Gold Medal wine released

When the highly respected Masters of Wine announced their list of the top 12 Gold Medal winning Sauvignon wines in the January edition of Drinks Business, they included a number of well-known wines from around the world.

Alongside them was a less well-known wine from a little vineyard in South West France: Domaine du Grand Mayne.

What’s even more remarkable is that every vintage of our Reserve white since 2015 has made it onto this list, with the 2019 the latest to win the prize.

We don’t make many bottles of this wine, so it remains amongst the South West’s best kept secrets. If you would like to be amongst the first to find out why this vintage is so highly regarded, please click here.

Cheval Blanc visit

Château Cheval Blanc in nearby Saint-Émilion produces wines that are recognised as amongst the very best in the world.

Mathieu had heard that they had started a project which sounded similar in many ways to his plans for the future of the Grand Mayne estate.

So last Friday, he headed to Saint-Émilion to meet the manager of their agro-ecology project, and Pierre-Olivier Clouet, the technical director.

Organic or not organic?

The original philosophy of Cheval Blanc was that they would convert to organic agriculture, but following intensive studies they decided that organics may not be the best answer from an ecological perspective for their vineyard.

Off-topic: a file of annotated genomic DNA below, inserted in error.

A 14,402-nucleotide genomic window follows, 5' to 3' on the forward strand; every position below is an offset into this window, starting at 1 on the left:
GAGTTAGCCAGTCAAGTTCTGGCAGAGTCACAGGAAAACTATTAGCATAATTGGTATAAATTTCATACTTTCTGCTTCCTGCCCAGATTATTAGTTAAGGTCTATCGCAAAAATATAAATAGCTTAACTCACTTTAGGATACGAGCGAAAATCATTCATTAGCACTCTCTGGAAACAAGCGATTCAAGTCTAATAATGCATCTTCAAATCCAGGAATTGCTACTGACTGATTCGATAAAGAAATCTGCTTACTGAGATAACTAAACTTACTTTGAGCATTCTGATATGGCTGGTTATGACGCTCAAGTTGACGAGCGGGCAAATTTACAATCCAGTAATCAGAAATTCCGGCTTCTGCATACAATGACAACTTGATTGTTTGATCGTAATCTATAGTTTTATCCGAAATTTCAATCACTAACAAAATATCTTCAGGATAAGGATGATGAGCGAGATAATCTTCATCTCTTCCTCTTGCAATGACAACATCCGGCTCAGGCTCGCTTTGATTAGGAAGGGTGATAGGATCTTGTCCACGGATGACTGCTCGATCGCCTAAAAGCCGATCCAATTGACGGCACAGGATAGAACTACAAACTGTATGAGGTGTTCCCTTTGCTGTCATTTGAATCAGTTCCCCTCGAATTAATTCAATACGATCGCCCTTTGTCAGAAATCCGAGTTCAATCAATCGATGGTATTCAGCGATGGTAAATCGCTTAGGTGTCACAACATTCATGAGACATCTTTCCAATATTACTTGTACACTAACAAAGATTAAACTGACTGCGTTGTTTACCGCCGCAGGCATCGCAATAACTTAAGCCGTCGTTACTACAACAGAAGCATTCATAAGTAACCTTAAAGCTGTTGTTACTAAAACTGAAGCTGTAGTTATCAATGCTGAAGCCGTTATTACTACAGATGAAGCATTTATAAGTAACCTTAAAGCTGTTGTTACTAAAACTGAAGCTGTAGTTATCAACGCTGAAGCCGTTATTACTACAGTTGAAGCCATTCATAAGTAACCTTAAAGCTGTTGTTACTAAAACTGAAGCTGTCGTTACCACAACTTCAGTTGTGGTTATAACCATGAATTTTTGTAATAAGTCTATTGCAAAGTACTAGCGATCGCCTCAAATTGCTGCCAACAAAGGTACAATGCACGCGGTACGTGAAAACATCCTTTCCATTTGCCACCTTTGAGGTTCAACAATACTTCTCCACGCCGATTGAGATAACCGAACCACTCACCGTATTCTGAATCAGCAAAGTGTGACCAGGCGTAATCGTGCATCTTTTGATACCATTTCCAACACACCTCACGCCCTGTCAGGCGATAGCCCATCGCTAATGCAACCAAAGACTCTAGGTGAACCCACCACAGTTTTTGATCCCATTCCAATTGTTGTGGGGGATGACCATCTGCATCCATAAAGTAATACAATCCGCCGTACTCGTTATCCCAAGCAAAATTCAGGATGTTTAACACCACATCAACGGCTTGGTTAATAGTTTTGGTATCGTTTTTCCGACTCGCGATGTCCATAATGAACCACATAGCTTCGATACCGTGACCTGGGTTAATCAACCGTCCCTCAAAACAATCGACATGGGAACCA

Organic certification is focused on chemical products. It’s a really good start, but it misses other issues such as the carbon footprint, biodiversity, the health of the soil and other aspects of the agri-ecological management of the vineyard.

And whilst stopping the use of synthetic chemical products helps to decrease pollution, the use of some organic alternatives (eg copper) is far from ideal and not always the best response to green

What’s the answer?

Sometimes organic is good, sometimes biodynamic, and sometimes just focussing on vineyard health and sustainability is best. The key is to think about what we do and the consequences, and not simply follow a prescribed course of action for certification purposes.

Like us at Grand Mayne, Pierre-Olivier Clouet with his team are bringing this “farmer’s common sense” into all their decision making, helping ensure the biodiversity and the balance of the agro-system.

And in practice…

They start by sowing ground cover plants (mustard, clover) between the rows of vines to trap carbon and other nutrients, improving soil health for the benefit of the vines.

They also replace in some rows a few vines with trees, bringing shade and protection for the grapes. The trees also provide habitat for birds, whilst the network of roots form a symbiotic benefit for the vine roots. A range of tree species helps the drive for biodiversity: fruit trees such as pear, apple and cherry trees and other species such as basswood and beechwood.

Small ponds and hedgerows add to the variety of wildlife present at the vineyard. And a few sheep, chickens and beehives complete the scene.

They accept that they will lose a little area of vineyard when they grub and replant. But the benefit of enhancing nature’s balance with increased presence of small animals, birds, insects (especially bees) makes it worthwhile.

Traditional intensive vineyards are arguably a form of monoculture.  But Chateau Cheval is leading the way, amongst the sea of vines at Saint-Émilion, in how a well-balanced vineyard can be managed, bringing nature back amongst the vines.